11. The method of claim 10, wherein preparing a pre-operative surgical plan further comprises selecting an implant for the patient.
12. The method of claim 11, wherein the implant is patient-specific.
13. The method of claim 9, wherein the digital image of the patient is taken against a grid surface.
14. A method for pre-operative orthopedic planning comprising:
creating a diseased bone database;
obtaining personal data of a patient;
selecting a best-fit bone model from the diseased bone database based on the personal data of the patient;
transforming the best fit model to a customized model matching the personal data of the patient; and
preparing a pre-operative surgical plan based on the customized model without obtaining image data of the patient.
15. The method of claim 14, wherein obtaining personal data of a patient includes obtaining age, gender, weight and height of the patient.
16. The method of claim 15, wherein transforming the best fit model to a customized model matching the personal data of the patient includes transforming the best-fit model to match a hip height of the patient.
17. The method of claim 15, wherein transforming the best fit model to a model matching the personal data of the patient includes transforming the best-fit model to match a tibial height of the patient.
18. The method of claim 15, wherein transforming the best fit model to a model matching the personal data of the patient includes transforming the best-fit model to match a hip angle of the patient.
19. The method of claim 15, wherein transforming the best fit model to a model matching the personal data of the patient includes transforming the best-fit model to match a tibial angle of the patient.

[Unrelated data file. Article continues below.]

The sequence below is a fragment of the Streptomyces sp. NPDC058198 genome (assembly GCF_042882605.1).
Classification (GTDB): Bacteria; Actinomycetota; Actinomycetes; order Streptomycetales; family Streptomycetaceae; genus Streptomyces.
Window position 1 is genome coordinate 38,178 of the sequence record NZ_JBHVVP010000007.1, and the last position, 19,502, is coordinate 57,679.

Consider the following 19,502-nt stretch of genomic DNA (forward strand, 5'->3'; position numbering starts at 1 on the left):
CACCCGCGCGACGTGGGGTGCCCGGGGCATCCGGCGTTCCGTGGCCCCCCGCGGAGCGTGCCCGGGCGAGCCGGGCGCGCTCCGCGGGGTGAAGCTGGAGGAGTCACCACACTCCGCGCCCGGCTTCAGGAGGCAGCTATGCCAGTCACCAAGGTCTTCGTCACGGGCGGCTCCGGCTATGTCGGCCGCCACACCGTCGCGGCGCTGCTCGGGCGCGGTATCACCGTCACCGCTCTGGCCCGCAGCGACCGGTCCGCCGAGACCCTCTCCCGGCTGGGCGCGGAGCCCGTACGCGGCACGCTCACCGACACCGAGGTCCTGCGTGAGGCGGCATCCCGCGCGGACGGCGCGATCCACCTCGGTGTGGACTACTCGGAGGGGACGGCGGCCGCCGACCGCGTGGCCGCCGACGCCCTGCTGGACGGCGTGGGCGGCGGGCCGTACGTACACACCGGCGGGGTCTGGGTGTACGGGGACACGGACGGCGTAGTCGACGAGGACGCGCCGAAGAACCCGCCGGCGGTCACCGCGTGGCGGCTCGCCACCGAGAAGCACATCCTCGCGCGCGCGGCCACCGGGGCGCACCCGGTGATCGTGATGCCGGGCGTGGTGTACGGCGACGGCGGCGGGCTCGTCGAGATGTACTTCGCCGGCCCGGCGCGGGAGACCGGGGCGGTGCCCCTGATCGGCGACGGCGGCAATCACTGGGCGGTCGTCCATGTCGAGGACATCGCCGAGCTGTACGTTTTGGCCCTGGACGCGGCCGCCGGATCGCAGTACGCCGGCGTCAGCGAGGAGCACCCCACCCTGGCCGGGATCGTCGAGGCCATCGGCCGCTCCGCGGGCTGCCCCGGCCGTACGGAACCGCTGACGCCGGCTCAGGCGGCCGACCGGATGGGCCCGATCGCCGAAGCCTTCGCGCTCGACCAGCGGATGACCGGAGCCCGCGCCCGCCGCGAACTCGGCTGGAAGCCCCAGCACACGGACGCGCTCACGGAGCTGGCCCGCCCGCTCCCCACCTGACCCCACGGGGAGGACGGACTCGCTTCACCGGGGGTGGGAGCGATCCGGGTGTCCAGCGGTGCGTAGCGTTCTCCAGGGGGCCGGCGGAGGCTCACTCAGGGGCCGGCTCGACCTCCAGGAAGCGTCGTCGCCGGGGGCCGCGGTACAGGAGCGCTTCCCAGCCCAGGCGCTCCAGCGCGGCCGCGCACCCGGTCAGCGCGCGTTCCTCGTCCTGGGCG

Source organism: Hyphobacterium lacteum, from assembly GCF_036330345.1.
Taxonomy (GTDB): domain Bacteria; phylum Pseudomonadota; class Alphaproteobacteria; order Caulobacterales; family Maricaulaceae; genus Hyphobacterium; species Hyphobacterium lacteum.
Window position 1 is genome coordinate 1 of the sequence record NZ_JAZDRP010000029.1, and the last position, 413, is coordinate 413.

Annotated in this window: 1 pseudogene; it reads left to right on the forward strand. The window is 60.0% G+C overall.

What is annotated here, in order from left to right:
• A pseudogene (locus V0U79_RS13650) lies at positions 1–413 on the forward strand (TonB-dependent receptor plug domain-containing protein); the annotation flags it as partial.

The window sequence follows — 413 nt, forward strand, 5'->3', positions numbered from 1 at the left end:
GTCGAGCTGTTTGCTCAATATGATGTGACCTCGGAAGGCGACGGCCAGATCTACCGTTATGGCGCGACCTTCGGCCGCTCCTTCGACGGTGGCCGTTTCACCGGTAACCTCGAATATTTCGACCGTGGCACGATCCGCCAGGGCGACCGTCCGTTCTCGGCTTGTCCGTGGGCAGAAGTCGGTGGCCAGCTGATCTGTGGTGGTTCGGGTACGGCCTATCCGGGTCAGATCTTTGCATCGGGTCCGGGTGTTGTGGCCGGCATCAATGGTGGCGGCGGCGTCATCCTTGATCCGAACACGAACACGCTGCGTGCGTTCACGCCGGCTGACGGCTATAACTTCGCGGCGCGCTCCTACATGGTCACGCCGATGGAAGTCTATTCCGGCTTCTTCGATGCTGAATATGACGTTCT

20. The method of claim 14, wherein preparing a pre-operative surgical plan further comprises preparing a customized alignment guide based on the customized model.
21. The method of claim 14, wherein preparing a pre-operative surgical plan further comprises selecting an implant for the patient.
22. The method of claim 21, wherein the implant is selected from a customized or semi-customized or non-customized model.
Description
CROSS-REFERENCE TO RELATED APPLICATIONS

This application is a continuation-in-part of U.S. application Ser. No. 12/955,361 filed Nov. 29, 2010, which is a continuation-in-part of U.S. application Ser. Nos. 12/938,905 and 12/938,913, both filed Nov. 3, 2010, and which are continuation-in-part of U.S. application Ser. No. 12/893,306 filed Sep. 29, 2010, which is a continuation-in-part of U.S. application Ser. No. 12/888,005, filed Sep. 22, 2010, which is a continuation-in-part of U.S. application Ser. No. 12/714,023, filed Feb. 26, 2010, which is a continuation-in-part of U.S. application Ser. No. 12/571,969, filed Oct. 1, 2009, which is a continuation-in-part of U.S. application Ser. No. 12/486,992, filed Jun. 18, 2009, and is a continuation-in-part of U.S. application Ser. No. 12/389,901, filed Feb. 20, 2009, which is a continuation-in-part of U.S. application Ser. No. 12/211,407, filed Sep. 16, 2008, which is a continuation-in-part of U.S. application Ser. No. 12/039,849, filed Feb. 29, 2008, which: (1) claims the benefit of U.S. Provisional Application No. 60/953,620, filed on Aug. 2, 2007, U.S. Provisional Application No. 60/947,813, filed on Jul. 3, 2007, U.S. Provisional Application No. 60/911,297, filed on Apr. 12, 2007, and U.S. Provisional Application No. 60/892,349, filed on Mar. 1, 2007; (2) is a continuation-in-part U.S. application Ser. No. 11/756,057, filed on May 31, 2007, which claims the benefit of U.S. Provisional Application No. 60/812,694, filed on Jun. 9, 2006; (3) is a continuation-in-part of U.S. application Ser. No. 11/971,390, filed on Jan. 9, 2008, which is a continuation-in-part of U.S. application Ser. No. 11/363,548, filed on Feb. 27, 2006; and (4) is a continuation-in-part of U.S. application Ser. No. 12/025,414, filed on Feb. 4, 2008, which claims the benefit of U.S. Provisional Application No. 60/953,637, filed on Aug. 2, 2007.